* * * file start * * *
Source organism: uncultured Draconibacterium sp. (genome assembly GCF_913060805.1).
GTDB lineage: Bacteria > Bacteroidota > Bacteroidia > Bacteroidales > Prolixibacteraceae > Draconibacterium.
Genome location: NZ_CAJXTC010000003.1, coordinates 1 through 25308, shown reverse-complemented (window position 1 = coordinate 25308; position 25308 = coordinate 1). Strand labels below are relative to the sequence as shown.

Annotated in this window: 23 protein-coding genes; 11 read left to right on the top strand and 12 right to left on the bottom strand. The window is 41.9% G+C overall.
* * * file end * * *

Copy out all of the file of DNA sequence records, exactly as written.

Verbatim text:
Source organism: uncultured Draconibacterium sp. (genome assembly GCF_913060805.1).
GTDB lineage: Bacteria > Bacteroidota > Bacteroidia > Bacteroidales > Prolixibacteraceae > Draconibacterium.
Genome location: NZ_CAJXTC010000003.1, coordinates 1 through 25308, shown reverse-complemented (window position 1 = coordinate 25308; position 25308 = coordinate 1). Strand labels below are relative to the sequence as shown.

Annotated in this window: 23 protein-coding genes; 11 read left to right on the top strand and 12 right to left on the bottom strand. The window is 41.9% G+C overall.